The Festival of the Greater Mysteries—and this was, of course, by far the more important—began on the 15th of the month of Boedromion, corresponding roughly with the month of September, and lasted until the 23rd of the same month. During that time it was unlawful to arrest any man present, or present any petition except for offences committed at the Festival, heavy penalties being inflicted for breaches of this law, the penalties fixed being a fine of not less than a thousand drachmas, and some assert that transgressors were even put to death.

[1] From two inscriptions found at Eleusis it would appear that it was customary to make the name public after the death of the hierophant. It seems also to have been the practice to make the name known to the initiate under the pledge of secrecy. Sir James Frazer thinks that the names were, in all probability, engraved on tablets of bronze or lead and then thrown into deep water in the Gulf of Salamis.



The following is the programme of the "Greater Mysteries," which extended over a period of ten days. The various functions were characterized by the greatest possible solemnity and decorum, and the ceremonies were regarded as "religious" in the highest interpretation of that term.

FIRST DAY.—The first day was known as the "Gathering," or the "Assembly," when all who had passed through the Lesser Mysteries assembled to assist in the celebration of the Greater Mysteries. On this day the Archon Basileus presided over all the cults of the city, and assembled the people at a place known as the Poikile Stoa. After the Archon Basileus, with four assistants, had offered up sacrifices and prayers for the welfare of Greece, the following proclamation was made by the Archon Basileus, wearing his robe of office:—

"Come, whoever is clean of all pollution and whose soul has not consciousness of sin. Come, whosoever hath lived a life of righteousness and justice. Come all ye who are pure of heart and of hand, and whose speech can be understood. Whosoever hath not clean hands, a pure soul, and an intelligible voice must not assist at the Mysteries."

The people were then commanded by the hierophant to wash their hands in consecrated water, and the impious were threatened with the punishment set forth in the law if they were discovered, but especially, and this in any case, with the implacable anger of the gods. The hierocceryx then impressed upon all the duty of observing the most rigid secrecy with respect to what they might witness, and bade them to be silent throughout the ceremonies, and not utter even an exclamation. The candidates for initiation assembled outside the temple, each under the guidance and direction of the mystagogue, who repeated these instructions to the candidates. Once within the sacred enclosure all the initiates were subject to a purification by fire ceremonial. All wore regalia special to the occasion. This is evident from the wording of inscriptions which have been discovered, but particulars of the regalia are wanting. We know that extravagant and costly dresses were regarded by Demeter with disfavour, and that it was forbidden to wear such in the temple. Jewellery, gold ornaments, purple-coloured belts, and embroideries were also barred, as were robes and cloths of mixed colours. The hair of women had to fall down loose upon the shoulders, and must not be in plaits or coiled upon the head. No woman was permitted to use cosmetics.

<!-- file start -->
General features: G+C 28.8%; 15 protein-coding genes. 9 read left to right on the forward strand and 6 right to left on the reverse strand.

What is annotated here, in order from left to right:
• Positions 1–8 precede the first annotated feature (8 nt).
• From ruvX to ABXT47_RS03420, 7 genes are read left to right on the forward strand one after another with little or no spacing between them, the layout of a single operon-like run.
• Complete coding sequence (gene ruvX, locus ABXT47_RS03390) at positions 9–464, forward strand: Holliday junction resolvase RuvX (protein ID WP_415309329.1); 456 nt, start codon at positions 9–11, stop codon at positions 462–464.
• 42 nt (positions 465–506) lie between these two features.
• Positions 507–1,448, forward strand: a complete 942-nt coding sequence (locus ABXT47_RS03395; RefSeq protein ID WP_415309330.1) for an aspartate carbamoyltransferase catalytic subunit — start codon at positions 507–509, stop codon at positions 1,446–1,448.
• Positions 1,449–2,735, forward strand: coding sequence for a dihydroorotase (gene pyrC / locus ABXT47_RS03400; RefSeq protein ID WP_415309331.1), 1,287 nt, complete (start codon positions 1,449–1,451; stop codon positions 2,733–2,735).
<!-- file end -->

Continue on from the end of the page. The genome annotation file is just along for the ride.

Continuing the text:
SECOND DAY.—The second day was known as Halade Mystæ, or "To the sea, ye mystæ," from the command which greeted all the initiates to go and purify themselves by washing in the sea, or in the salt water of the two consecrated lakes, called Rheiti, on what was known as "The Sacred Way." The priests had the exclusive right of fishing in these lakes. A procession was formed, in which all joined and made their way to the sea or the lakes, where they bathed and purified themselves. This general purification was akin to that practised to this day by the Jews at the beginning of the Jewish year. The day was consecrated to Saturn, into whose province the soul is said to fall in the course of its descent from the tropic of Cancer. Capella compares Saturn to a river, voluminous, sluggish, and cold. The planet signifies pure intellect, and Pythagoras symbolically called the sea a tear of Saturn. The bathing was preceded by a confession, and the manner in which the bathing was carried out and the number of immersions varied with the degree of guilt which each confessed. According to Suidas, those who had to purify themselves from murder plunged into salt water on two separate occasions, immersing themselves seven times on each occasion. On returning from the bath all were regarded as "new creatures," the bath being regarded as a laver of regeneration, and the initiates were clothed in a plain fawn-skin or a sheep-skin. The purification, however, was not regarded as complete until the following day, when there was added the sprinkling of the blood of a pig sacrificed. Each had carried to the river or lake a little pig, which was also purified by bathing, and on the next day this pig was sacrificed. The pig was offered because it was very pernicious to cornfields. On the Eleusinian coinage the pig, standing on a torch placed horizontally, appears as the sign and symbol of the Mysteries. On this day also some of the initiated submitted to a special purification near the altar of Zeus Mellichios on the Sacred Way. For each person whom it was desired to purify an ox was sacrificed to Zeus Mellichios, the infernal Zeus, the skin of the animal was laid on the ground by the dadouchos, and the one who was the object of the lustration remained there squatting on the left foot.